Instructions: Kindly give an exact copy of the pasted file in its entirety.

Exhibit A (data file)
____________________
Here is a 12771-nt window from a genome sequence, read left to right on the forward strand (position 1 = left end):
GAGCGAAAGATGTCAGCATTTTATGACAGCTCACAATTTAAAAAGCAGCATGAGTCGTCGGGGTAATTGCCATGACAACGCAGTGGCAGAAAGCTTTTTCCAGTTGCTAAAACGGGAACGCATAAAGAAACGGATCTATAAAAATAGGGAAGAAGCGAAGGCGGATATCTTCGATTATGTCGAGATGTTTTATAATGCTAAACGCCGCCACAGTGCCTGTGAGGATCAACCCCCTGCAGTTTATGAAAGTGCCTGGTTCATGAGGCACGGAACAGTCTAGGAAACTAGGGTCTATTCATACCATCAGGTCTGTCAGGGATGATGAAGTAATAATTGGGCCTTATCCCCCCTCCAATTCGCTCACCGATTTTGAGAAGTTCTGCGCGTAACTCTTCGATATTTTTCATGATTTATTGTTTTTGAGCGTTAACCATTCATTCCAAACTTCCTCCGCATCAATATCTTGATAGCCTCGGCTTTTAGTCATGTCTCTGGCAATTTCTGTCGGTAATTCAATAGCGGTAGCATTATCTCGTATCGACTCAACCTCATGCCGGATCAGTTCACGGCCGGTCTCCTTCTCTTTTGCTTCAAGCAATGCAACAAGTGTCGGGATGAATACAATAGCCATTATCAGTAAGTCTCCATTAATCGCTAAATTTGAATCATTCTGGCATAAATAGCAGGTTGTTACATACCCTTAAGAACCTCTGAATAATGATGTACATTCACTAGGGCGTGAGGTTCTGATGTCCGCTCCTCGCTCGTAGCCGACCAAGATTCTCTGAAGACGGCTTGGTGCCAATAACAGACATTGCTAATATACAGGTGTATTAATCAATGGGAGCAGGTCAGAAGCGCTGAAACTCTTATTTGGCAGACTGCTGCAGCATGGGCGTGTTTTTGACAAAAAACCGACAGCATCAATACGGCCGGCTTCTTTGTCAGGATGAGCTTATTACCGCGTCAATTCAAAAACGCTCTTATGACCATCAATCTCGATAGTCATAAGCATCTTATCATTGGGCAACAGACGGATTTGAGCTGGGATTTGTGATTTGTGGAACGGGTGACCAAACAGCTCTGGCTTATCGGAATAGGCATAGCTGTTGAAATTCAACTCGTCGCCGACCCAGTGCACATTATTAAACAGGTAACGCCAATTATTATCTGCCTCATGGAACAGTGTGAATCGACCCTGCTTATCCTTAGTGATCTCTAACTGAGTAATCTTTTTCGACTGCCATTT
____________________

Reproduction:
Here is a 12771-nt window from a genome sequence, read left to right on the forward strand (position 1 = left end):
GAGCGAAAGATGTCAGCATTTTATGACAGCTCACAATTTAAAAAGCAGCATGAGTCGTCGGGGTAATTGCCATGACAACGCAGTGGCAGAAAGCTTTTTCCAGTTGCTAAAACGGGAACGCATAAAGAAACGGATCTATAAAAATAGGGAAGAAGCGAAGGCGGATATCTTCGATTATGTCGAGATGTTTTATAATGCTAAACGCCGCCACAGTGCCTGTGAGGATCAACCCCCTGCAGTTTATGAAAGTGCCTGGTTCATGAGGCACGGAACAGTCTAGGAAACTAGGGTCTATTCATACCATCAGGTCTGTCAGGGATGATGAAGTAATAATTGGGCCTTATCCCCCCTCCAATTCGCTCACCGATTTTGAGAAGTTCTGCGCGTAACTCTTCGATATTTTTCATGATTTATTGTTTTTGAGCGTTAACCATTCATTCCAAACTTCCTCCGCATCAATATCTTGATAGCCTCGGCTTTTAGTCATGTCTCTGGCAATTTCTGTCGGTAATTCAATAGCGGTAGCATTATCTCGTATCGACTCAACCTCATGCCGGATCAGTTCACGGCCGGTCTCCTTCTCTTTTGCTTCAAGCAATGCAACAAGTGTCGGGATGAATACAATAGCCATTATCAGTAAGTCTCCATTAATCGCTAAATTTGAATCATTCTGGCATAAATAGCAGGTTGTTACATACCCTTAAGAACCTCTGAATAATGATGTACATTCACTAGGGCGTGAGGTTCTGATGTCCGCTCCTCGCTCGTAGCCGACCAAGATTCTCTGAAGACGGCTTGGTGCCAATAACAGACATTGCTAATATACAGGTGTATTAATCAATGGGAGCAGGTCAGAAGCGCTGAAACTCTTATTTGGCAGACTGCTGCAGCATGGGCGTGTTTTTGACAAAAAACCGACAGCATCAATACGGCCGGCTTCTTTGTCAGGATGAGCTTATTACCGCGTCAATTCAAAAACGCTCTTATGACCATCAATCTCGATAGTCATAAGCATCTTATCATTGGGCAACAGACGGATTTGAGCTGGGATTTGTGATTTGTGGAACGGGTGACCAAACAGCTCTGGCTTATCGGAATAGGCATAGCTGTTGAAATTCAACTCGTCGCCGACCCAGTGCACATTATTAAACAGGTAACGCCAATTATTATCTGCCTCATGGAACAGTGTGAATCGACCCTGCTTATCCTTAGTGATCTCTAACTGAGTAATCTTTTTCGACTGCCATTT